Markets fell this week as new cases of Covid-19 have sprung up in the U.S. and around the world. Anxiety at the increasing infection rates dragged on stocks, driving the S&P500 to finish near two week lows. Encouragingly, durable goods orders came in above expectations, possibly hinting that a recovery in the manufacturing sector may be underway. Markets still seem concerned first and foremost with the state of recovery and any risks that pose a threat to its trajectory. Risks are obviously still prevalent, and the economy has certainly not reached a point of stability. Tensions with China continue to be an unknown and will likely remain in focus. Unemployment is likely to remain elevated for several more weeks, and the unemployment rate remains at the second highest level in history. An additional risk is the slowing of the opening process in the southern U.S., as infections are on the rise regionally. Further economic data in the coming weeks and months will hopefully shed further light on true economic conditions and help provide an accurate outlook for the pace of the economic recovery.
Overseas, markets also declined, as new risks to economic reopenings have weighed on markets. All major European indices returned negative results for the week. Japanese equities returned positive performance, bucking the trend of other developed economies. As global economies continue to work towards reopening, analysts are hoping Covid-19 infections recede further so that focus can dial in more on global recovery efforts.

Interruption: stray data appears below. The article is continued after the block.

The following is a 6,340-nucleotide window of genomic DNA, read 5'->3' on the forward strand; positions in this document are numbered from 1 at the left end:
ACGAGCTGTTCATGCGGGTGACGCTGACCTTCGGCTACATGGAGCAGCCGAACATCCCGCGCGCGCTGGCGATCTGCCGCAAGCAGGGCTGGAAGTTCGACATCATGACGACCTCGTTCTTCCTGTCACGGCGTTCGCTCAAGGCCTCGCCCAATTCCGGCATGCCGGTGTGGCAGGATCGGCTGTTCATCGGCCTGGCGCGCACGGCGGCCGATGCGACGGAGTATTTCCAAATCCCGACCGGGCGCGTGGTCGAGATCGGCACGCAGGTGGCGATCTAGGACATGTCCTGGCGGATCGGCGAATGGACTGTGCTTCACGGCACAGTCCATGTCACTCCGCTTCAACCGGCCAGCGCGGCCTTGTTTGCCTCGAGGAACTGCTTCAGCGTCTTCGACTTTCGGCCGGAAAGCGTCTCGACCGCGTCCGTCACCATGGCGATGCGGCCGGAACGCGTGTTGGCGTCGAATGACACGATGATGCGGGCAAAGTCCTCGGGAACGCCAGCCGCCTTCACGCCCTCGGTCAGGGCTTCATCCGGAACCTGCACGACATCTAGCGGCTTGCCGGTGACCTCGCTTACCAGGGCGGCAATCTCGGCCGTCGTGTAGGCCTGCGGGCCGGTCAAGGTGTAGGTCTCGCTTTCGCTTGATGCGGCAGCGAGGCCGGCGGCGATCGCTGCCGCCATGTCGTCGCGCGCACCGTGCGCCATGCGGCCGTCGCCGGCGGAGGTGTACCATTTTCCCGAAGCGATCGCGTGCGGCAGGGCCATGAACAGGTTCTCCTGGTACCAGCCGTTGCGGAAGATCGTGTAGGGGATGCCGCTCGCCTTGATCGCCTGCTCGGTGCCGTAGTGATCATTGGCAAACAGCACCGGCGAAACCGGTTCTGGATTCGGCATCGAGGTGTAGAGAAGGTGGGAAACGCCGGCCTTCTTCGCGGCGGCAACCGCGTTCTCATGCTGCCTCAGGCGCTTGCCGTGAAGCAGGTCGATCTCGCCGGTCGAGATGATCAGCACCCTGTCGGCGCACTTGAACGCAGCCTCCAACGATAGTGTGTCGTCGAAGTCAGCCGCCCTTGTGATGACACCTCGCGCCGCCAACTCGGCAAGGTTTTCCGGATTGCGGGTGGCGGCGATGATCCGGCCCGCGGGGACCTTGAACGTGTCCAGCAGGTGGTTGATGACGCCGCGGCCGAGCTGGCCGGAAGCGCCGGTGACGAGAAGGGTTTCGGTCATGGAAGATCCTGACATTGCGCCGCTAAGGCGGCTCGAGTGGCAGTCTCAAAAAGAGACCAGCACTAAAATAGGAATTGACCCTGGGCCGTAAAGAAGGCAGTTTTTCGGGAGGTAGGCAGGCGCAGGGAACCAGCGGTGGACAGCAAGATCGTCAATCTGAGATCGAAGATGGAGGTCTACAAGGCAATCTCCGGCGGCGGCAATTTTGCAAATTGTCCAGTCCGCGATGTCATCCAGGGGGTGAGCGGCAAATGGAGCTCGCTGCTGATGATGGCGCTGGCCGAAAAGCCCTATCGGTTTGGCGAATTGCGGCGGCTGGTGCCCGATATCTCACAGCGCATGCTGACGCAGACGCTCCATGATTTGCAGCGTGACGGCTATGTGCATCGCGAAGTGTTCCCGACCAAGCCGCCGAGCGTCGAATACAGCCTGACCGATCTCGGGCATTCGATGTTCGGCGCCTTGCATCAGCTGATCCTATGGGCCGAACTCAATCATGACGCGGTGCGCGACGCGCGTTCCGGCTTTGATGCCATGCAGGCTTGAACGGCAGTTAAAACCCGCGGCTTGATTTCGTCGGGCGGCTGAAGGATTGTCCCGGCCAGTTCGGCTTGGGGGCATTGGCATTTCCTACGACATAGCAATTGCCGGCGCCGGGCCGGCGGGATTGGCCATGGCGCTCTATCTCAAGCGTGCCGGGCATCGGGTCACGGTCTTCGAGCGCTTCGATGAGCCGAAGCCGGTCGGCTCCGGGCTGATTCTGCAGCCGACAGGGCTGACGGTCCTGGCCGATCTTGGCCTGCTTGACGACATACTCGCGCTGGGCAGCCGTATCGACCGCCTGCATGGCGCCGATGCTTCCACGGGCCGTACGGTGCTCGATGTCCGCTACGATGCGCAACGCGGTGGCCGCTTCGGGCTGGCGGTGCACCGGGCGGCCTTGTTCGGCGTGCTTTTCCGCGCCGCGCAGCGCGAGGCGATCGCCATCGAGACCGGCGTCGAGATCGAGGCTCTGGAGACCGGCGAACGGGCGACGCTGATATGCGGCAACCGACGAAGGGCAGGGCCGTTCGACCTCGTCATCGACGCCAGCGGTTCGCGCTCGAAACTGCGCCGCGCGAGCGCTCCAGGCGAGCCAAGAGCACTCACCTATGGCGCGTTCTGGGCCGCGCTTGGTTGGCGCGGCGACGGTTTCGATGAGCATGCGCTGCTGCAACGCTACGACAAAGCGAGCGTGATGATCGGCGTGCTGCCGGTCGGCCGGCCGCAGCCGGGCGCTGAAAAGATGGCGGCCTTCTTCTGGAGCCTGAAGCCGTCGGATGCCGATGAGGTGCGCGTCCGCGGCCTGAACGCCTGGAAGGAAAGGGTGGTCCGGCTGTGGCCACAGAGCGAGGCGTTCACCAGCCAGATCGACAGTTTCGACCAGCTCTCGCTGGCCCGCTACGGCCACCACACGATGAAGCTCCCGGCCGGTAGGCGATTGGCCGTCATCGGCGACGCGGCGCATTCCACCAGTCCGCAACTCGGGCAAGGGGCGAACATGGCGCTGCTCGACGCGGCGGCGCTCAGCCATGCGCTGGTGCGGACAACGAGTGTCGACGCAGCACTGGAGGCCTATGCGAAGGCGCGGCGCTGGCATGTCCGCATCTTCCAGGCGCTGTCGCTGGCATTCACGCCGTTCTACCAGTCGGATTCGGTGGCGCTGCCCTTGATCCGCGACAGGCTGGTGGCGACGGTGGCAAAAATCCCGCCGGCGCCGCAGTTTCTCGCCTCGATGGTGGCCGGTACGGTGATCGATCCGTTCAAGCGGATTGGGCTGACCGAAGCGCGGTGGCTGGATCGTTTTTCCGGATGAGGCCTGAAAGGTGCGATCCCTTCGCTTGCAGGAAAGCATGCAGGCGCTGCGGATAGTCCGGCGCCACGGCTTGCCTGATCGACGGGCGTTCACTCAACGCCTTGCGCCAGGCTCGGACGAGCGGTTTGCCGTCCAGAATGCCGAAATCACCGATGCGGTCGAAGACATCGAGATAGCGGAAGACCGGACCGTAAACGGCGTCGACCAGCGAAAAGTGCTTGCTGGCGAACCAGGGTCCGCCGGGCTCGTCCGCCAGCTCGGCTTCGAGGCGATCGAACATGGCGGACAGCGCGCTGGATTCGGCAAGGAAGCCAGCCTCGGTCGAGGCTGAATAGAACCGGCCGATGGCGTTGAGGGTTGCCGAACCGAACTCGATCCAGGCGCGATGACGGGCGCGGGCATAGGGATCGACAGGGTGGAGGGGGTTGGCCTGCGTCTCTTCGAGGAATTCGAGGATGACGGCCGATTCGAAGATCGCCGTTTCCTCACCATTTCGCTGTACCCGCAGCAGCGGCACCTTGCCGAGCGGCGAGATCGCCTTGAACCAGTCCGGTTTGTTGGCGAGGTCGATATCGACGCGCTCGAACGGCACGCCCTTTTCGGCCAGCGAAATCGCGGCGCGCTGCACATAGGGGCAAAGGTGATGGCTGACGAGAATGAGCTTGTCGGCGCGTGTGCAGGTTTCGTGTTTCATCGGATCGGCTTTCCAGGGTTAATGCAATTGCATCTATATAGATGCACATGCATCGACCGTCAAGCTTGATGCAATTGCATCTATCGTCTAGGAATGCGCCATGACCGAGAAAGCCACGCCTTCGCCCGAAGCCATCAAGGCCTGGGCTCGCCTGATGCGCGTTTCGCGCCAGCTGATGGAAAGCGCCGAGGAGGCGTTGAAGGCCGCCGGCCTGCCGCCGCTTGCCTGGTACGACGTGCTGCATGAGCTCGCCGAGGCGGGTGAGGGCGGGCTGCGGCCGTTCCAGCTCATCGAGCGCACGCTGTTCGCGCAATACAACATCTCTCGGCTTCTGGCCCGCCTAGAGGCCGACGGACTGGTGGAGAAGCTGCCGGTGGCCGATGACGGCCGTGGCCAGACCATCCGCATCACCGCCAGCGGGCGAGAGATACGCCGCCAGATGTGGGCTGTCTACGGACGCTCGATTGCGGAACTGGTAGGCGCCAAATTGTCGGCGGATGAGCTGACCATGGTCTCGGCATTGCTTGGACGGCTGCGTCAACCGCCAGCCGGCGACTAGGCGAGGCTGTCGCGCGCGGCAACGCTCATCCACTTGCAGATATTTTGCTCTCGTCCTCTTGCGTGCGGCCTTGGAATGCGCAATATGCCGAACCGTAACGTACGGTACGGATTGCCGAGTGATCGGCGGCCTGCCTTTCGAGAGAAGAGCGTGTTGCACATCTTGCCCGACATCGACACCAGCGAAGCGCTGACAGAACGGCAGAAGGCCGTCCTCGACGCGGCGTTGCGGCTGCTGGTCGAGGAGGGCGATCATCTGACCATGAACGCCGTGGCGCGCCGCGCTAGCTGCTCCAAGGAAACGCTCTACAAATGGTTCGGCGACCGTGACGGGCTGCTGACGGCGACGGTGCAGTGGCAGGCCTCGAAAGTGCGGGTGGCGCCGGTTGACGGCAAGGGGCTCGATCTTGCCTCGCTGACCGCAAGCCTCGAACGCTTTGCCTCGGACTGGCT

Markets fell this week, with most equity indices bringing in negative returns. Fears concerning global stability and health are an unexpected factor in asset values, and the recent volatility serves as a great reminder of why it is so important to remain committed to a long-term plan and maintain a well-diversified portfolio. When stocks were struggling to gain traction last month, other asset classes such as gold, REITs, and US Treasury bonds proved to be more stable. Flashy news headlines can make it tempting to make knee-jerk decisions, but sticking to a strategy and maintaining a portfolio consistent with your goals and risk tolerance can lead to smoother returns and a better probability for long-term success.
Chart of the Week
Americans are starting to resume spending as the economy slowly returns to business as usual. While there is still quite a long way to go to recover lost ground, May saw it’s biggest increase in spending ever, hopefully indicating a more V shaped recovery.
Broad market equity indices finished the week down, with major large cap indices performing comparably to small cap. Economic data has mostly impressed, but the global recovery still has a long way to go to regain lost jobs and output.
S&P sectors returned negative results this week, as broad market movements showed investors selling out of all sectors. Technology led the best performing sectors, followed by consumer discretionary, returning -0.45% and -1.90% respectively. Financials and energy performed the worst, posting -5.25% and -6.44% respectively. Technology leads the pack so far YTD, returning 10.83% in 2020.